Microsoft becomes first 2015 Gold contributor to openBSD Foundation

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The move makes good on an earlier statement by Angel Calvo, Microsoft's PowerShell Team Group Software Engineering Manager, that they won't be just adopting openSSH, they will also be contributing to it

Nope. Hell hasn't frozen over, nor has winter arrived yet. But Microsoft has emerged as the ‘leading’ sponsor of the OpenBSD Foundation, becoming the first 'Gold' contributor for 2015.

OpenBSD Journal wrote: "The OpenBSD Foundation is happy to announce that Microsoft has made a significant financial donation to the Foundation. This donation is in recognition of the role of the Foundation in supporting the OpenSSH project. This donation makes Microsoft the first Gold level contributor in the OpenBSD Foundation's 2015 fundraising campaign."

Before you get too excited, let’s get one thing straight: It’s not a million dollar sponsorship. Anyone who contributes between $25,000 and $50,000 becomes a Gold Contributor of the foundation. This amount doesn't even qualify as pocket change for Microsoft. But it's not about money; it's about the gesture and changes that we are witnessing in a Microsoft let by someone other than its co-founders.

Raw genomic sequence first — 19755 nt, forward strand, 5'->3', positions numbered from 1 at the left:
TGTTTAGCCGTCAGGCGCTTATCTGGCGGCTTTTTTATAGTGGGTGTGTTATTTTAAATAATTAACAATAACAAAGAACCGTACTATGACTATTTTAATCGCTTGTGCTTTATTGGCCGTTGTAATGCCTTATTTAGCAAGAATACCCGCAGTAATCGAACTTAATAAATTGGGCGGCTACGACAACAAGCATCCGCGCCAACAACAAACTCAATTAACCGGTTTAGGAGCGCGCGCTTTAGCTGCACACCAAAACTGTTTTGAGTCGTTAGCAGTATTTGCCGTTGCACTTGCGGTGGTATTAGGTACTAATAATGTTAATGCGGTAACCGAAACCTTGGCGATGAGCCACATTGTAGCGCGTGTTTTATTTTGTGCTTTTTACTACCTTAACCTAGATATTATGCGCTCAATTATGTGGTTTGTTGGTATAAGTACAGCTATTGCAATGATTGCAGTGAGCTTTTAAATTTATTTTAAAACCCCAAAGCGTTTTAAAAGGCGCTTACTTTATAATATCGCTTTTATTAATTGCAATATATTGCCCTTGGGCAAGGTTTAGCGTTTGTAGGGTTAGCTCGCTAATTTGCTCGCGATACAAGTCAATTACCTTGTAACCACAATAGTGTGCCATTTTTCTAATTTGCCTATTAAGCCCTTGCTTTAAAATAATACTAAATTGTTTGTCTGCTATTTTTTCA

Microsoft's 'investment' in the OpenBSD Foundation may appear to be surprising; it's not. The company, after paying attention to customer feedback and change of leadership, is adding support for openSSH to their Windows PowerShell.

Angel Calvo, Microsoft's PowerShell Team Group Software Engineering Manager, earlier said in a blog post that they won't be just adopting the openSSH, they will also be contributing to it.

That connects the two dots because OpenSSH is an OpenBSD Foundation project and by contributing to OpenBSD's 2015 fundraising campaign Microsoft is directly helping OpenSSH.

The Gold is the third tier of funding at OpenBSD Foundation -- the first being Iridium at a contribution level of $100,000 to $250,000 and second is Platinum ($50,000 to $100,000). Both Google and Facebook are Silver contributors, which falls in the $10,000 - $25,000 bracket.

Microsoft's contribution to OpenBSD comes at an interesting time because Microsoft recently announced it is planning to cut up to 7,800 jobs and the reports are rife that their own Windows Phone platform is dead.

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